From the preceding paragraph we can see that the first time we access the application home, the filter will stop it's processing in the point where it checks if the invocation URL is an authentication petition. The home page is not the URL for authentication (which we now know is j_spring_security_check) so this filter won't do anything (right now) but to continue to the next filter.
DefaultLoginPageGeneratingFilter. This Filter is almost explained by its name. It's function is to generate a default login page when required. With "when required" I mean when the URL invoked corresponds to the default URL for login page which is /spring_security_login. When this filter detects that this URL is being invoked it renders a default login page. When we first invoke the application home we are not invoking this URL. So why does it show the login Page. We'll see why soon enough.
BasicProcessingFilter. This filter's job is to check if the request has standard http authentication headers. If it does, it creates a new Authentication (UsernamePasswordAuthenticationToken) object from it, and like the AuthenticationProcessingFilter, it delegates to the AuthenticationManager's authenticate method the authentication job. If authentication fails, the filters sets the SecurityContext to null.
SecurityContextHolderAwareRequestFilter. This filter wraps the Servlet request in a SavedRequestAwareWrapper. This wrapper somehow maintains a saved request, but I don't know what this wrapper exactly brings to the table.
RememberMeProcessingFilter. This filter's job is to query the security context to see if there is an Authentication Object on it, if not, it will create (or try to) a new one, by calling the autoLogin method of AbstractRememberMeServices which will retrieve a Remember Me cookie and try to authenticate using it.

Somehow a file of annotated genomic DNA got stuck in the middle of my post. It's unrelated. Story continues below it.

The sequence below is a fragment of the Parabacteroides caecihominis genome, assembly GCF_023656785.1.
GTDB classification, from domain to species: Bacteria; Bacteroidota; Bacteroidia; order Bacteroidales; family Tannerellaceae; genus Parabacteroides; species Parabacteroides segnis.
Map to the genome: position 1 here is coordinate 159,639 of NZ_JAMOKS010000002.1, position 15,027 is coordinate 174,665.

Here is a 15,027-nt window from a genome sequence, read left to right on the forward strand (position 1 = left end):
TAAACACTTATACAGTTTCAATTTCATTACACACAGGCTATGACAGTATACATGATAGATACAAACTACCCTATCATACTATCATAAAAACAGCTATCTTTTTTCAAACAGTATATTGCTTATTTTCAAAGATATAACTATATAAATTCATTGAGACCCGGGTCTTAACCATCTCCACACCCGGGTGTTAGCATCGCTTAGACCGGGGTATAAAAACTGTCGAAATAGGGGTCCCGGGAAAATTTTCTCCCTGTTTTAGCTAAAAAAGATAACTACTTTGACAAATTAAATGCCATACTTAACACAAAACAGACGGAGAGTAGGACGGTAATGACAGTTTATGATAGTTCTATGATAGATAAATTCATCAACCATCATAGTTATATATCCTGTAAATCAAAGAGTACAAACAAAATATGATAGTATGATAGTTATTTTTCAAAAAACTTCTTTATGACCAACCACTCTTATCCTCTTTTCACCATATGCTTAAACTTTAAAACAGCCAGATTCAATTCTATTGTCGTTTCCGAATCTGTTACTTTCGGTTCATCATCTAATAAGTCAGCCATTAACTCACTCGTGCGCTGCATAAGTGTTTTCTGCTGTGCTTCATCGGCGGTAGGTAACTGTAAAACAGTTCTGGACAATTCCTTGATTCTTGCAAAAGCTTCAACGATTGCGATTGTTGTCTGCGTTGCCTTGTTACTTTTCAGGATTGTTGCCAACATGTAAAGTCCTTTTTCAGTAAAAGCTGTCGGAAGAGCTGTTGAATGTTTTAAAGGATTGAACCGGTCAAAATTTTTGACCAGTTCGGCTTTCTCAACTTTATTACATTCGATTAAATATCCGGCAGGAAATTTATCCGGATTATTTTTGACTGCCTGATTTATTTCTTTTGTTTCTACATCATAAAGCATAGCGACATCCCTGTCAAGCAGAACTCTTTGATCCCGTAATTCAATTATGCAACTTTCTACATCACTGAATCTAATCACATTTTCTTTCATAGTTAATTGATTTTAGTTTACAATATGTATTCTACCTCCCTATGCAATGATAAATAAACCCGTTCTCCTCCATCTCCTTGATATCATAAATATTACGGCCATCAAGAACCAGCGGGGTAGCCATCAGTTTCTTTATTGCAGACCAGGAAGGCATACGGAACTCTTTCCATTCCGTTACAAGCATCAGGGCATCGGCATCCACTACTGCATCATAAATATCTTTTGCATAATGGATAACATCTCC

The cookie's default name is SPRING_SECURITY_REMEMBER_ME_COOKIE. If the filter finds this cookie, it decodes it, make some validations and call the userDetailsService with the cookie information. If the userDetails returned is valid, The RememberMeServices creates a new RememberMeAuthenticationToken that return to the filter and the filter saves it into the SecurityContext.
AnonymousProcessingFilter. This simple filter, detects if there already is an authentication object in the security context. if there is not any, it creates a new one (AnonymousAuthenticationToken) with the username "guest" and the rol "ROLE_ANONYMOUS" (this names can be overriden).
ExceptionTranslationFilter. This filter is in charge of Capturing and initiating the handling of any security exceptions that may come from the application (AccessDeniedException,AuthenticationException). The filter serves as a translator between the Java Exceptions and the Http Errors. If the filter detects an authentication Exception (Basically No Authentication Object) it initiates the authentication mechanism by invoking the authentication entry point to show the login page. If the exception is a AccessDeniedException, the filter first checks if the authenticated user is Anonymous. If it is, it follows the same path as if there wasn't any authentication at all. If it isn't anonymous, it basically means that a USer with some privileges is trying to access resources that he can't. So an access denied exception is returned to the browser
SessionFixationProtectionFilter. This filter checks if there is a user authenticated but there is not a Session attribute associated with the securityContext. This can happen if the user is not authenticated from the start of the request but is authenticated during the duration of the request thread. If this is the case, the filter creates a new session with the information required.
FilterSecurityInterceptor. This is the Filter version of the AbstractSecurityInterceptor. it delegates to it's super class (the mentioned AbstractSecurityInterceptor) the authorization to access the required resource. If it can not access the resource the AbstractSecurityInterceptor will throw an accessDeniedException. We'll cover the AbstractSecurityInterceptor in detail in the next par of this Article.